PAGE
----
Over half of all employees at The Entertainer give regularly to more than 200 different charities in the UK.
The Entertainer has announced that its employees have helped to raise £1m for charity through Payroll Giving, an initiative launched by the company in 2011 to make it easier for employees to make donations through their pay.
Over half of all employees at The Entertainer are now giving regularly to over 200 different charities in the UK from their pay. The company matches every donation pound for pound, with employees new to the scheme also enjoying an additional £25 for their chosen charity when they first sign up. With charities losing around £600m in unclaimable tax each year, Payroll Giving provides worthy causes with much-needed income.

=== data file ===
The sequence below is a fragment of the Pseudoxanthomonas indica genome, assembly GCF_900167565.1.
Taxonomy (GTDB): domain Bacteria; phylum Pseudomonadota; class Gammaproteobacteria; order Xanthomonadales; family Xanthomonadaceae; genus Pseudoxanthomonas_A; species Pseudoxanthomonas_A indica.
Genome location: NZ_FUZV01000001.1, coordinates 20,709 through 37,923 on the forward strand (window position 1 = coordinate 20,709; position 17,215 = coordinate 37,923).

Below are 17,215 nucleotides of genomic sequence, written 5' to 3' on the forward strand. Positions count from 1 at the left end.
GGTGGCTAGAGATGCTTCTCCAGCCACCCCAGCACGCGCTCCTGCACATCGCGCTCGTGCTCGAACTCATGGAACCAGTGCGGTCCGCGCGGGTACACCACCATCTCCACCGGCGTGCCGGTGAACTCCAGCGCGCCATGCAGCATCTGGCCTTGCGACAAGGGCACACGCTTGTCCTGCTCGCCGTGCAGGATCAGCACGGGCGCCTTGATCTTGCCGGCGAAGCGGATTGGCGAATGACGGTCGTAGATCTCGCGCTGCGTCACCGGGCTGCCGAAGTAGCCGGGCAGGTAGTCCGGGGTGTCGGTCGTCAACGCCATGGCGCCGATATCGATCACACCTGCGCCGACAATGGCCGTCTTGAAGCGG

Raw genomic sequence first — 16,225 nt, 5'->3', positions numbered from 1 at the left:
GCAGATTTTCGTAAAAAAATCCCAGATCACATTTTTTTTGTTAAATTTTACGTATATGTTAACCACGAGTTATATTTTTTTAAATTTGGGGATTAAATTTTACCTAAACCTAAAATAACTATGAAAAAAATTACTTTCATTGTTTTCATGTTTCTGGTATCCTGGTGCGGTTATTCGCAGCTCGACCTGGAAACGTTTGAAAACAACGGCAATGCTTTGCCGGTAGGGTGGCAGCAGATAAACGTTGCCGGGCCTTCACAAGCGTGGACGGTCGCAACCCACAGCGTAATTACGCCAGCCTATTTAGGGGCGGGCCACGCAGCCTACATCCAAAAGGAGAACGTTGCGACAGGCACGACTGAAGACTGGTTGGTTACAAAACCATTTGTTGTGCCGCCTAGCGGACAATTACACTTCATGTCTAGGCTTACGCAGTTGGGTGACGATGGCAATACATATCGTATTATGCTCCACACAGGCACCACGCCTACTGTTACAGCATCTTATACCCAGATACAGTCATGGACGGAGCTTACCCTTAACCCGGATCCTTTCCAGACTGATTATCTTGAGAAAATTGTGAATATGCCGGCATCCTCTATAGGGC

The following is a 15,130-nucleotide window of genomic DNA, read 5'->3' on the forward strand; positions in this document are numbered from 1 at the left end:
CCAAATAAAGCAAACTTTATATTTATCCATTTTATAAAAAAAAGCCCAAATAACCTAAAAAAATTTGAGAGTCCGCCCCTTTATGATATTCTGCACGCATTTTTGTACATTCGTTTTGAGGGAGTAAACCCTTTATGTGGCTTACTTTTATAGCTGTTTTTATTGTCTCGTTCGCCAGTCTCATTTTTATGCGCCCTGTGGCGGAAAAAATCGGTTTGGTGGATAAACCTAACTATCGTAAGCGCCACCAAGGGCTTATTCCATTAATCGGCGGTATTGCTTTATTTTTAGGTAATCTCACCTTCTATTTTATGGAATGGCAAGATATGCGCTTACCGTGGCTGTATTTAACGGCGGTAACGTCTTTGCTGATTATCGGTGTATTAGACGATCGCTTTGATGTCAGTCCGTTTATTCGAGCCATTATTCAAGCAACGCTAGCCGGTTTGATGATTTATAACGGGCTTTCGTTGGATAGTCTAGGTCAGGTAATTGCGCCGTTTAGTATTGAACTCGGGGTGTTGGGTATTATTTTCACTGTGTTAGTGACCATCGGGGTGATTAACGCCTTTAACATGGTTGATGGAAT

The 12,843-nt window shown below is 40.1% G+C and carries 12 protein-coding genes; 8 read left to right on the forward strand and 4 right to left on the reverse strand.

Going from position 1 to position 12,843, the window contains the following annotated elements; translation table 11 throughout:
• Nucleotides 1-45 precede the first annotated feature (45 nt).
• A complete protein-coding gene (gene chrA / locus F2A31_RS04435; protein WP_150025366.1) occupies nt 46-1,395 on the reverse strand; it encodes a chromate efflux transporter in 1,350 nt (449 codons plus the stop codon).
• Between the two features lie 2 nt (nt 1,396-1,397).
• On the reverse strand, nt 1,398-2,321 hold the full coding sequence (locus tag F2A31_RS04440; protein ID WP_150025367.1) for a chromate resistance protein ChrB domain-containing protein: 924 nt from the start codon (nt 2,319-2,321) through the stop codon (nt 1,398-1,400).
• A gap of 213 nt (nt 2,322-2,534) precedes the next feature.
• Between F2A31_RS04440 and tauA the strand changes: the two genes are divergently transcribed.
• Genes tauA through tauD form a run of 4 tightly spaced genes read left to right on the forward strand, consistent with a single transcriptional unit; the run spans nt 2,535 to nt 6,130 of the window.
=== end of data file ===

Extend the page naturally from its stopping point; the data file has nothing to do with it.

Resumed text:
The Entertainer has also been awarded a Diamond level Payroll Giving Quality Mark for the second year running, in celebration of its ongoing success in engaging employees in the initiative.
Gary Grant, founder and chairman of The Entertainer, commented: “Giving back is at the heart of The Entertainer, which is why each year we donate 10% of our profits to a number of children’s charities and organisations. We also encourage all our employees to support a charity of their choice in whatever way they can, with The Entertainer matching each donation. We are absolutely delighted that the total raised has now reached £1m – we couldn’t be prouder of our caring and generous team.”
Amit Aggarwal, director of corporate partnerships at Great Ormond Street Hospital Children’s Charity, one of the charities benefiting from the scheme, added: “The money raised through payroll giving by the employees of The Entertainer, and generously matched by the company, will make a huge difference to the lives of seriously ill children who come to Great Ormond Street Hospital from across the UK for specialist care and treatment. Regular donations such as those provided by payroll giving help charities plan ahead for how we can best support our beneficiaries, and we are incredibly grateful for every single contribution.”